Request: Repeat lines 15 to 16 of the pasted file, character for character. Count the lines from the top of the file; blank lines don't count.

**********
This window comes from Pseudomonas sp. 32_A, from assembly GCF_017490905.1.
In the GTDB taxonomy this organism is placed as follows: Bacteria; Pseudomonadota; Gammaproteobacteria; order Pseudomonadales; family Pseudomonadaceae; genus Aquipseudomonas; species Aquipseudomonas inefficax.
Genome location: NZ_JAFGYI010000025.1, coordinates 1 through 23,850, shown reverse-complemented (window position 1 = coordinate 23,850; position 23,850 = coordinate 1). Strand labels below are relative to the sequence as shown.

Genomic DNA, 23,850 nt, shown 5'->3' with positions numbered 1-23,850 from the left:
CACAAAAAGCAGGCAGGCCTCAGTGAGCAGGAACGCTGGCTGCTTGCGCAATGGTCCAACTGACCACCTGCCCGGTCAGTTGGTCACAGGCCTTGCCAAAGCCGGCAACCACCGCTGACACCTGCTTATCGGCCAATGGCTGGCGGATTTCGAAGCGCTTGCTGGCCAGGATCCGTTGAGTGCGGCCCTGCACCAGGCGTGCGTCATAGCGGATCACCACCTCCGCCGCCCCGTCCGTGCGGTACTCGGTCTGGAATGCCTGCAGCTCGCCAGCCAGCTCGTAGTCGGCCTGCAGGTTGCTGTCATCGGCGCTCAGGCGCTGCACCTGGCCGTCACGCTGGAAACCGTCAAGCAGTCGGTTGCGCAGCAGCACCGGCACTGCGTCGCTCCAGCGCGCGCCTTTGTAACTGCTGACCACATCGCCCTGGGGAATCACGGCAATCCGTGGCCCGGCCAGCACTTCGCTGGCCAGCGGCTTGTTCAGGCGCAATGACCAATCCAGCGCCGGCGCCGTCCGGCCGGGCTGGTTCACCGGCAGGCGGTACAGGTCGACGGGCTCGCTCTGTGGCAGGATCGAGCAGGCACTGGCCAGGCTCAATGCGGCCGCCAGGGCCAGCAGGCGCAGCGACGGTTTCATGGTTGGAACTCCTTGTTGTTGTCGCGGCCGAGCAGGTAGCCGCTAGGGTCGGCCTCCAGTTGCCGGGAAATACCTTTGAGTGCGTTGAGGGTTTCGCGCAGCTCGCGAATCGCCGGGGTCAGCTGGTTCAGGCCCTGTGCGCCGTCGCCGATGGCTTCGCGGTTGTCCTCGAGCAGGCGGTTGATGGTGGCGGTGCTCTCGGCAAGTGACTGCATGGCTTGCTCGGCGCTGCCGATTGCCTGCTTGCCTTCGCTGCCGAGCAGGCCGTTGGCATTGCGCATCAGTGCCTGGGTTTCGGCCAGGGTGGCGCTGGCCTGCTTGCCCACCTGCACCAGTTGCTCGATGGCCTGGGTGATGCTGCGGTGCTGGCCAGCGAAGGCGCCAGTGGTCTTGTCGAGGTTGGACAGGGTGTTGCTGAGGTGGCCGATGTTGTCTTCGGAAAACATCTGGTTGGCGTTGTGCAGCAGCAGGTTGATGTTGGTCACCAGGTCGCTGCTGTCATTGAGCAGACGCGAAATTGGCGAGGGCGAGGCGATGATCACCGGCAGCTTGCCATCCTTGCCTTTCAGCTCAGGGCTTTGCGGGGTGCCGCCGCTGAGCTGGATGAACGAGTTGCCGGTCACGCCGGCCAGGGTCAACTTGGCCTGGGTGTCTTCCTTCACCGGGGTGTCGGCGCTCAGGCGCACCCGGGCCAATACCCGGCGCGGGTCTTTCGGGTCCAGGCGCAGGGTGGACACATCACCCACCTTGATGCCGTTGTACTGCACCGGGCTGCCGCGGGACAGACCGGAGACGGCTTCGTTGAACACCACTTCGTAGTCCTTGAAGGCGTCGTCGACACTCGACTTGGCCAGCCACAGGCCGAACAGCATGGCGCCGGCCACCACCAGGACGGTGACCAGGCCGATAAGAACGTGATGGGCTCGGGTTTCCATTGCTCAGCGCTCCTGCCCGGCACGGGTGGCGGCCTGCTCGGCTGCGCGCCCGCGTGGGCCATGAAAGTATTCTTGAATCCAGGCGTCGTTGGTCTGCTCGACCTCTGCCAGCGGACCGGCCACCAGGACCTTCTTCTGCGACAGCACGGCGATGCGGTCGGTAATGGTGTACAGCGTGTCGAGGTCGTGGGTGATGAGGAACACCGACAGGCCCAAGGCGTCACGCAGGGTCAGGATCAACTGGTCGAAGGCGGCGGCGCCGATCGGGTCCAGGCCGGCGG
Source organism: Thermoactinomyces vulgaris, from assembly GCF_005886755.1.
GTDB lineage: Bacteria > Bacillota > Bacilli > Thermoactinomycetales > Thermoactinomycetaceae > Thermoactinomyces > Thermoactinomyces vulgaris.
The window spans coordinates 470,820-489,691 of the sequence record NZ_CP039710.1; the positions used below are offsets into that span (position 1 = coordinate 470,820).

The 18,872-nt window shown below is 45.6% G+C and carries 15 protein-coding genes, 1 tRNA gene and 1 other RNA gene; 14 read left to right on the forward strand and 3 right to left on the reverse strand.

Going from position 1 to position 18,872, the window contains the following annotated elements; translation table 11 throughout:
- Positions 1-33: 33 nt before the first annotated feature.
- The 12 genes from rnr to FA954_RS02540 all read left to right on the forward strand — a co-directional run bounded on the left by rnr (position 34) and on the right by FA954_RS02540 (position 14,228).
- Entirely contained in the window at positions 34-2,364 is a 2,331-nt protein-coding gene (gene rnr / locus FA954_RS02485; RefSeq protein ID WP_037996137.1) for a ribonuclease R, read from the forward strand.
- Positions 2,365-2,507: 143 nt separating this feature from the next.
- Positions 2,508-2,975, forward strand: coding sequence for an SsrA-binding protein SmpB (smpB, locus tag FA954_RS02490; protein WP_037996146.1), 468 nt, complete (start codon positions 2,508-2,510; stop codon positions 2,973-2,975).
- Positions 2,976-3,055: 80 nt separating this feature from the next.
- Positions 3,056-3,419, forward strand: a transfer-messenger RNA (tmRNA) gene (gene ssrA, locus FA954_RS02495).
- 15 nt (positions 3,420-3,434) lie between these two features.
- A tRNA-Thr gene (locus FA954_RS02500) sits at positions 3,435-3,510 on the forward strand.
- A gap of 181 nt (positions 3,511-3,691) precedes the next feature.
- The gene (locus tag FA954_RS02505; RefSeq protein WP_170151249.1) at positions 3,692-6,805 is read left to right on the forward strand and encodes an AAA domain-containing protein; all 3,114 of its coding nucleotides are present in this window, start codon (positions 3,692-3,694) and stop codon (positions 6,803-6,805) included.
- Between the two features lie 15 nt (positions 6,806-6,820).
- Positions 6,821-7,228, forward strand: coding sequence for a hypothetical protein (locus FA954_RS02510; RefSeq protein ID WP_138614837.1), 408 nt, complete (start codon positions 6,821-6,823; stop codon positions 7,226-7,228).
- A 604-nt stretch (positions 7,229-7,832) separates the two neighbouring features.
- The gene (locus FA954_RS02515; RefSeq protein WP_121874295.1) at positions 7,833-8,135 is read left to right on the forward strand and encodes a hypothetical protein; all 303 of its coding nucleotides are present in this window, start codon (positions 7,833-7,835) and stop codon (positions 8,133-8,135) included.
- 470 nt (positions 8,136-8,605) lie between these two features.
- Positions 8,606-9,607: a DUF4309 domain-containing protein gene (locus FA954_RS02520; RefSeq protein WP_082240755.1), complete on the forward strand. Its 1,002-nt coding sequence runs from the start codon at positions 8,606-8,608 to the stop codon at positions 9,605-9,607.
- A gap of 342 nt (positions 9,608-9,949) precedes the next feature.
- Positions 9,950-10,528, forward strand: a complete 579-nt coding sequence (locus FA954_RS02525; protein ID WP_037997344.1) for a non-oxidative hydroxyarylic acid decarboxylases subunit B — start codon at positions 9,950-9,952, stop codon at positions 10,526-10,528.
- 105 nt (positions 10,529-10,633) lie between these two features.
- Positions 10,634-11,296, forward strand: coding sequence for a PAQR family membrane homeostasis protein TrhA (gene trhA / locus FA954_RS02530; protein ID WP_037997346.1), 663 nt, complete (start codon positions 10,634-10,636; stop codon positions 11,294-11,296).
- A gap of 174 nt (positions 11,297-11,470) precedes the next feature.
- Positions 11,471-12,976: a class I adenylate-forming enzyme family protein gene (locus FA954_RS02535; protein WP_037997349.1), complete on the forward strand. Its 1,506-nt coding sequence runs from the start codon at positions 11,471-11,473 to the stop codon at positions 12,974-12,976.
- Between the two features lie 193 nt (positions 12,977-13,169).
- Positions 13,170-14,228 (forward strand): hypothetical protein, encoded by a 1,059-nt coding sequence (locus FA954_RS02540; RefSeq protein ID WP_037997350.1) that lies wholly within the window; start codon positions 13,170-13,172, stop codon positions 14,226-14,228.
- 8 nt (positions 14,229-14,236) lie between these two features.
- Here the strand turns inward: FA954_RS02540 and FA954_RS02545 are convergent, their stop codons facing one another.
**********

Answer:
- Positions 2,508-2,975, forward strand: coding sequence for an SsrA-binding protein SmpB (smpB, locus tag FA954_RS02490; protein WP_037996146.1), 468 nt, complete (start codon positions 2,508-2,510; stop codon positions 2,973-2,975).
- Positions 2,976-3,055: 80 nt separating this feature from the next.